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Following on from our article of 14 May 2020, Australian Designs – Changes on the Way, we advise that the Australian Designs Exposure Draft BillRegulations, accompanying draft Explanatory Memorandum and Explanatory Statement have now been released.  IP Australia have invited interested parties to provide comment and Shelston IP has made a submission.

If passed in its proposed form, the Draft Bill will codify many of the recommendations accepted by the Government from the former Advisory Council on Intellectual Property’s (ACIP) review of the Designs System.  Amongst others, these changes include: the introduction of a twelve-month grace period, expanding the existing prior use defence, removal of the formal request for requesting registration, providing exclusive licensees to sue for infringement, and clarifying the meaning of the standard of the informed user.

Notable points

Of note, the Draft Bill provides exclusions to the proposed grace period for two types of publications – publications by the Registrar of Designs, and publications by foreign persons/agencies entrusted with the registration of designs. In both cases, the Explanatory Memorandum advises that publications of these types are not the inadvertent publications that the grace period is intended to protect.

Further, with regard to prior use, it is noted that the Draft Bill omits reference to the prior user activity having occurred in Australia like it does with the equivalent provisions of the Patents Act 1990.

As mentioned in our previous article, there are several proposals that will not be progressing at this time. These include: the protection of partial designs, the protection of virtual, non-physical and active state designs, and the clarification of registered’ and ‘certified’ designs. These proposals remain on IP Australia’s Policy Register and if you wish to provide a submission, IP Australia invite you to do so via the Policy Register.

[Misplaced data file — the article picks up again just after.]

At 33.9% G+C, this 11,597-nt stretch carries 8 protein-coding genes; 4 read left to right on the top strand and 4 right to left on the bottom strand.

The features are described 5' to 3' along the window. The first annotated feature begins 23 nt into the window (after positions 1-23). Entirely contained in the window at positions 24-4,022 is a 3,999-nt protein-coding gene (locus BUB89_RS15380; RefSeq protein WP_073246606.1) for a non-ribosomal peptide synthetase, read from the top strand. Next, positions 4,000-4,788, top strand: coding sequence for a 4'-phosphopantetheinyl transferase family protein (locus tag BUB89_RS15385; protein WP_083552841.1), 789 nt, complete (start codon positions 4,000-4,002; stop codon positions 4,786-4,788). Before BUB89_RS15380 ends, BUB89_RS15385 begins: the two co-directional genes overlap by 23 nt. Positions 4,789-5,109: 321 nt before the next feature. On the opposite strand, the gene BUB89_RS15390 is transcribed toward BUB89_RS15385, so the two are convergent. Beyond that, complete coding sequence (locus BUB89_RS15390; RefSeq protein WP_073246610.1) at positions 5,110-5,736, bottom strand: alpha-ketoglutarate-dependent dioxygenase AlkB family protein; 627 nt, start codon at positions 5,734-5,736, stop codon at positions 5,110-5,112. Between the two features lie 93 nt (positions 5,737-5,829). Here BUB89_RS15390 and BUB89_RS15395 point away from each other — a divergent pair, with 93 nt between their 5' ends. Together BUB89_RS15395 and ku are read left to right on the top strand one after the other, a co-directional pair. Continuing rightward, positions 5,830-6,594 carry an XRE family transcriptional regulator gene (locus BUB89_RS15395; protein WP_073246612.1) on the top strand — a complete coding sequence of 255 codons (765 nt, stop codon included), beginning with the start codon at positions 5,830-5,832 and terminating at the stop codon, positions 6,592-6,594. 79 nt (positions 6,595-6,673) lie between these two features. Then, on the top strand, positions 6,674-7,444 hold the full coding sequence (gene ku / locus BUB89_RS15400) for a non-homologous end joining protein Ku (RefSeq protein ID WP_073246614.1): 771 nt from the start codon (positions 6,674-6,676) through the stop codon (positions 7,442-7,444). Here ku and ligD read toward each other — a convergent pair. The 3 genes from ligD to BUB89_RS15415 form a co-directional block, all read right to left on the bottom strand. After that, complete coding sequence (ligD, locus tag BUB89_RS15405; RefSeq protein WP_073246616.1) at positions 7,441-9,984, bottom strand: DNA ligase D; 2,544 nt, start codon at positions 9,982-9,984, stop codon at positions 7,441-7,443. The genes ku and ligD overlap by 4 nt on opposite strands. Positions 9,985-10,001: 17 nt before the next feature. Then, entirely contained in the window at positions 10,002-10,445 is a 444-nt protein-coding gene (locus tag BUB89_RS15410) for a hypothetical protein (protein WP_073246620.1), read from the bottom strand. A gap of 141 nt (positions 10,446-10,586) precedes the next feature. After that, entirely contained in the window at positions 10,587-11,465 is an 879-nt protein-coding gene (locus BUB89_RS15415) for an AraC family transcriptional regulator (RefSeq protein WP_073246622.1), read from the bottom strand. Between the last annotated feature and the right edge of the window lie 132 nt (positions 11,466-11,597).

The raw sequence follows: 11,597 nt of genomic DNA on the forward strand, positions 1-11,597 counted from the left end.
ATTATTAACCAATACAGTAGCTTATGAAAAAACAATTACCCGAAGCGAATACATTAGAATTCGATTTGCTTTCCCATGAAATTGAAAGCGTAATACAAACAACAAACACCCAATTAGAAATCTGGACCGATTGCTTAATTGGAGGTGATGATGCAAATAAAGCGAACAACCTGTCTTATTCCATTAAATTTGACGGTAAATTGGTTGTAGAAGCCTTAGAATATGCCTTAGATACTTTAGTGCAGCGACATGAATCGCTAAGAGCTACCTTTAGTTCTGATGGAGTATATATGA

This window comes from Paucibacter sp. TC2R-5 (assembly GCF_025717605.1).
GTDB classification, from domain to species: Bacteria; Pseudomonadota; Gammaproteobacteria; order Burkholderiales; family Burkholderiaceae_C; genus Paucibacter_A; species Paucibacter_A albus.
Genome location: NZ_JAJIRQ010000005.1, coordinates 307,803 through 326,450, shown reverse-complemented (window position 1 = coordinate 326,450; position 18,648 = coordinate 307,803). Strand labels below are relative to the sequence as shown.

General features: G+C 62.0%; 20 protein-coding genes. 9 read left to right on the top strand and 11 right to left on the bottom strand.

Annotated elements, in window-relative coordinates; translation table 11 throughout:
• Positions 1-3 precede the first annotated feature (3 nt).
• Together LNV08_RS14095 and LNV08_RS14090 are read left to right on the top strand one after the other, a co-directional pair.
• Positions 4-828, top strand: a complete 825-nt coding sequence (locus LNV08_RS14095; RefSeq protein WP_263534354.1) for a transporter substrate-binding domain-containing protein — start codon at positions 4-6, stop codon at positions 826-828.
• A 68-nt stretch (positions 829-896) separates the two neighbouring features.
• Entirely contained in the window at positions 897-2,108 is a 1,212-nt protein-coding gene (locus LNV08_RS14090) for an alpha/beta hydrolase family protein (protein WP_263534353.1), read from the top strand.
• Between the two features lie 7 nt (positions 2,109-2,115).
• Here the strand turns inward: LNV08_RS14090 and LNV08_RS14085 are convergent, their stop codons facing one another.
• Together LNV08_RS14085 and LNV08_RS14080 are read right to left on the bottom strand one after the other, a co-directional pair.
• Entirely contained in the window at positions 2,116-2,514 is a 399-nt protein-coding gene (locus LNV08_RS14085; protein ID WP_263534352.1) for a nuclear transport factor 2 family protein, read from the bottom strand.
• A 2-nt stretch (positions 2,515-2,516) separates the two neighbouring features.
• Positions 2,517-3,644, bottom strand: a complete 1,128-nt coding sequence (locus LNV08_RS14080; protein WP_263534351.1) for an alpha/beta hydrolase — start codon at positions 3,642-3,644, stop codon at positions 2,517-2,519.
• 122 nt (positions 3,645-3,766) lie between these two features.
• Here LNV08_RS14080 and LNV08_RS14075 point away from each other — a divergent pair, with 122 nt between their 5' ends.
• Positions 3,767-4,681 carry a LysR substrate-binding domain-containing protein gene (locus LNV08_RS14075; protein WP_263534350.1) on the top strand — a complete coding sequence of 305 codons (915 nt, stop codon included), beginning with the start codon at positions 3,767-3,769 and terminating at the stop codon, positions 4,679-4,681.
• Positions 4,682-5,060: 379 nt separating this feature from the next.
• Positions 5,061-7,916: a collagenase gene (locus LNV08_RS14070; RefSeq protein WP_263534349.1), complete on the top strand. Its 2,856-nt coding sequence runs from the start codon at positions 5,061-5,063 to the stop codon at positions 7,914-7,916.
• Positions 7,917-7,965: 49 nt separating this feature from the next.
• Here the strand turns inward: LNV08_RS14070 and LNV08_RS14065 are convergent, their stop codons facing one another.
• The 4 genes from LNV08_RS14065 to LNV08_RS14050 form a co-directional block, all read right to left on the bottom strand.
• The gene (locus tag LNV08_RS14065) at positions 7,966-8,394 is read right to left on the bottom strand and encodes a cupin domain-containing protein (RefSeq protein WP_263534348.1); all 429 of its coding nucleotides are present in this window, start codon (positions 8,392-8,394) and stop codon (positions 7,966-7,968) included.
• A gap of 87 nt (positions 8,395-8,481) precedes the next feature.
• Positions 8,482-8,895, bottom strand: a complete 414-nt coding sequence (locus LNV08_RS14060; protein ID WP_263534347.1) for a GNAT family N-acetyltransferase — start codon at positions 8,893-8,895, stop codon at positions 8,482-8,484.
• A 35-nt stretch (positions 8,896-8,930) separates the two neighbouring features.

IP Australia is also working on a new online filing system to make the application process smoother, improving access to information on their website, and exploring further reform measures resulting from our research into the design economy and the role of the design rights system. This includes a series of research reports that are now available online.

Authored by Rodney Dabboussy and Allira Hudson-Gofers

1 min read

IP Australia has now released its proposals for implementing the recommendations of the Advisory Council on Intellectual Property’s (ACIP) to improve the Australian designs system.

For background, in 2012 ACIP was asked to investigate and improve the effectiveness of the designs system in stimulating innovation by Australian users and the impact the designs system has on economic growth. This review led to the release by ACIP of an Options Paper for public consultation on 3rd December 2014 and a Final Report in 2015.

After considering stakeholder submissions on the recommendations laid out in the Final Report, IP Australia is now proceeding with a number of proposals, the most notable being:

  1.   An automatic grace period of 12 months from the priority date with a prior use defence based on Section 119 of the Patents Act 1990.
  2.   Removal of the requirement to request registration of the design. Registration would now occur six months after the filing the application.
  3.   Removal of the rarely used option of only publishing a design and not registering it.
  4.   Revision of Section 19(4) of the Act to clarify the standard of the informed user consistent with the Multisteps approach.
  5.   Liability for infringement to be removed before Registration (consistent with other IP rights).

Left on the table at this present time are any changes to the protection of partial and virtual designs (e.g. GUI’s), and a formal publication/registration delay process.

IP Australia says that it will release an exposure draft of the proposed Bill and supporting regulations in the second half of 2020. After participating in the stakeholder submissions, Shelston IP welcome these improvements and look forward to them being passed into law.

A full copy of IP Australia’s response can be found here.

Authored by Rodney Dabboussy and Allira Hudson-Gofers